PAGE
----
The European Union, amid all the Brexit turmoil, has issued a proposal for a new Directive on money laundering and terrorist financing. Transparency, of course, is at the core of it. The Panama Papers scandal has given new urgency to the task of unmasking the corrupt, the crooks and other financial miscreants, and it’s clear that business supports us: in a survey of 2,800 senior executives in 62 countries, Ernst & Young found that 91% of respondents believe it is important to know the ultimate beneficial ownership of the entities with which they do business.
So how does the new Directive (an amendment to what is known as the Fourth Anti-Money Laundering Directive) look? In short, there are two main things.
First, there is welcome progress on companies: the proposal is to make beneficial ownership details public, through a register of beneficial ownership. This is an advance on earlier proposals, where only those with ‘legitimate interest’ would be able to access beneficial ownership data: that might have led to rather arbitrary refusals of information to journalists and others pursuing financial shenanigans. What is more, the threshold for beneficial ownership has been reduced, from a 25 percent ownership stake in the current Directive (which would be easily avoided by, say, splitting ownership between five owners, each with a 20 percent stake), down to a 10% stake. This is an improvement, and as we previously recommended, though even this is fragile: this threshhold is only for companies with passive income (like interest or dividends: these entities are known as “passive non-financial entities” in the jargon). You can circumvent this by having an “active” company — for example by pretending that it provides consulting services — as we explained earlier. This loophole should be closed: extend this to all companies, active and passive, and to all beneficial owners who beneficially own at least one share.
There are major loopholes with respect to companies, however. For example, the current Directive includes a clause which states that if the beneficial owner cannot be identified then a member of senior management can be named instead. As we noted in a recent paper, this could make shell company abuses easier in Europe, when compared to the current legal framework (2005/60). This clause has not been removed in the new set of proposals.
“In the European Union, every member state’s corporate register should be freely accessible, with detailed data plainly available on ultimate beneficial owners.”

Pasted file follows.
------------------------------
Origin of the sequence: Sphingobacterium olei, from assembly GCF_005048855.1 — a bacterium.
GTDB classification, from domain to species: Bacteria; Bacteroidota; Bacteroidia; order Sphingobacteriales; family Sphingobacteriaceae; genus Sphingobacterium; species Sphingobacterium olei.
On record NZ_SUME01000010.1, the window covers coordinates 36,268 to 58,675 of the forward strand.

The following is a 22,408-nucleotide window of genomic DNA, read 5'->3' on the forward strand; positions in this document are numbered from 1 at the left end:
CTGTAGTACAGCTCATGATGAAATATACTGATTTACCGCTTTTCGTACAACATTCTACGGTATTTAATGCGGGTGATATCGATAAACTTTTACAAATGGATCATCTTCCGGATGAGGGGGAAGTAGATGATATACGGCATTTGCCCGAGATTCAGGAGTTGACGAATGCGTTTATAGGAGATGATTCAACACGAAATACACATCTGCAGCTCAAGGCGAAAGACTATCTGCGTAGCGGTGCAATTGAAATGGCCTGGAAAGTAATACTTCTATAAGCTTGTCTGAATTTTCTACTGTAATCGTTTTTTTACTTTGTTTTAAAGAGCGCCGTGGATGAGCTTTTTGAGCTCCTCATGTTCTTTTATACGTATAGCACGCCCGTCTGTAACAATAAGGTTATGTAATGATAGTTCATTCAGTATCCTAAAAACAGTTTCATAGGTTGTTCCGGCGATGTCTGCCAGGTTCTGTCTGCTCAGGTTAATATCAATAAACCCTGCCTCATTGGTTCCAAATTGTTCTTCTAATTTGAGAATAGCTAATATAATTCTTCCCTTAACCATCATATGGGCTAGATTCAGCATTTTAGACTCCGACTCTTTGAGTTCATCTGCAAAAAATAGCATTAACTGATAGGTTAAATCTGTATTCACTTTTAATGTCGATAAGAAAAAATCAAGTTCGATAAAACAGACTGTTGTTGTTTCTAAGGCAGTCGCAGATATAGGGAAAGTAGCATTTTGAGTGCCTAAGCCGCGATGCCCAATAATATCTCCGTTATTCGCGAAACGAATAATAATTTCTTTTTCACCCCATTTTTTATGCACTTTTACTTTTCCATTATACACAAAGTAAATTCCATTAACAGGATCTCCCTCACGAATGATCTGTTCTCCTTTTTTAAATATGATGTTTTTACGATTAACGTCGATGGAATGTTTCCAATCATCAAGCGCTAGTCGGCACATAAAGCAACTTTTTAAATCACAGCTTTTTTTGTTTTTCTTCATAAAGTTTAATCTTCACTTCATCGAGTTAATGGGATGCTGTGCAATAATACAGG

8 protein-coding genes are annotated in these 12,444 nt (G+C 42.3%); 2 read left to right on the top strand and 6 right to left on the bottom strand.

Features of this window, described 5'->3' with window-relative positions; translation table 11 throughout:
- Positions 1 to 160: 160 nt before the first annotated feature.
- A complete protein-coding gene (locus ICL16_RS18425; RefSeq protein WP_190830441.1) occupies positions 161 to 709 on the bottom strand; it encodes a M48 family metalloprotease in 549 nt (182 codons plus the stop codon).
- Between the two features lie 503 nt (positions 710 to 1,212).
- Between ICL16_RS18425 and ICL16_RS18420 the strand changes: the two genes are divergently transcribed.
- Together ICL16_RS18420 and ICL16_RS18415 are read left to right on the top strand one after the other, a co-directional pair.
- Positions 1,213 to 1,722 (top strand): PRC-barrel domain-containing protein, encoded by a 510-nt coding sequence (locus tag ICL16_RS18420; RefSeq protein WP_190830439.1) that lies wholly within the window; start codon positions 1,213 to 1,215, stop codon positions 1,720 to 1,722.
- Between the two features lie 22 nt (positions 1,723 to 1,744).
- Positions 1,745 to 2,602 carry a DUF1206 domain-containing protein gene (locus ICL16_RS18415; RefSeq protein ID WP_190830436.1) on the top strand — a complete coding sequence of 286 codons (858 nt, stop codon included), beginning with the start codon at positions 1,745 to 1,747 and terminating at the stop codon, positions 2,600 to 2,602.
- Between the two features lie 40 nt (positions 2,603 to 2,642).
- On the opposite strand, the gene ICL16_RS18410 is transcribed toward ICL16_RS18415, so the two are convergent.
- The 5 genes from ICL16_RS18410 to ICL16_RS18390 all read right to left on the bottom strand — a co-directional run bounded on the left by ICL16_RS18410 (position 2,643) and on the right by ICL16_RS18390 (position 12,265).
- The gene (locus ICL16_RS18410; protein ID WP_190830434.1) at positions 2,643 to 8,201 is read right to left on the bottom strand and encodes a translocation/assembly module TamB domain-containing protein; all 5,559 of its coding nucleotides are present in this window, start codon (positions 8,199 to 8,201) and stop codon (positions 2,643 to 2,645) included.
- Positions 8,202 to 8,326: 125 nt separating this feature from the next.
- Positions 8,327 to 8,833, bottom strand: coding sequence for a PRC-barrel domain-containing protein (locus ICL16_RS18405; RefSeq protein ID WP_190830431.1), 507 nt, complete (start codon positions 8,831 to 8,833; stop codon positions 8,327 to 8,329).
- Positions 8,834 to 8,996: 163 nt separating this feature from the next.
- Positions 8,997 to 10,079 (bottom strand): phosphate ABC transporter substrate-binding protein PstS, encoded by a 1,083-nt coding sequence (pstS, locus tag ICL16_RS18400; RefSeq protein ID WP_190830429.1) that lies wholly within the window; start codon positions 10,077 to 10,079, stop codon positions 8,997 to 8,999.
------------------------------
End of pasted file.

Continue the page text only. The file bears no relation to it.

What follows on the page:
John Doe, anonymous source for the Panama Papers
Second, there is less to welcome on the all-important issue of trusts. There are certainly plans for central registers of trusts, of which the key segment is:
“Each Member State shall require that trustees of any express trust administered in that Member State obtain and hold adequate, accurate and up-to-date information on beneficial ownership regarding the trust.
That information shall include the identity of:
(a) the settlor;
(b) the trustee;
(c) the protector (if any);
(d) the beneficiaries or class of beneficiaries;
(e) any other natural person exercising effective control of the trust.”;
The trustees are key to this. As we have explained in great detail in our recent report, if the trustee is in a European Member State, then it’s in scope. However, there is lots of potential for mischief here. First, the proposal says:
“a trust is considered to be administered in each Member State where the trustees are established.”
For one thing, the trustees need to be ‘resident’, not ‘established’ in a Member State: that is peculiar wording. Second, why “trustees”, in plural form? Why not ‘any trustee’ — which is a much stricter and more appropriate test?
With these narrow and badly defined connection points, it would be easy to escape trust registration, even for trusts set up under EU law. Not only that, but it would be easy to escape registration of any trust by having the trustees, and possibly any trustee (the wording isn’t clear,) in Panama or the United States (or, perhaps, the United Kingdom, in a Brexited world). It would be much better to expand beyond trustees and include all those elements of a trust that have connection points with the EU: any trustee, any settlor, any beneficiaries, any assets, and so on. Not only that, but a trust should only be enforceable in European courts if it is in a European registry. This gives incentives to trustees to declare the trust to the European registry.
Now, on the more positive side, the trust registers need to be accessible to the public, as long as the trust is managed by a professional trustee (they use the words ‘profit-making’ instead of ‘professional’.) For other trusts, such as certain private “wealth management” trusts, there is a ‘legitimate interest’ test before access can be given: this is likely to be a loophole that would surely be tested by the avoidance industry.
(In parallel to this proposed Directive, the EU also yesterday announced measures to address tax transparency issues.)
Endnote: Le Monde is running a story looking at how France has already introduced a register of an estimated 16,000 trusts with some connection to France (that is, a settlor, beneficiaries, assets, etc., so a broader definition than the EU’s) but is now being taken to court by a U.S. resident of France. For those of you who read French, it’s entitled Le registre public des trusts lancé par la France contesté devant le Conseil d’Etat. (Hat tip: Lucie Watrinet.)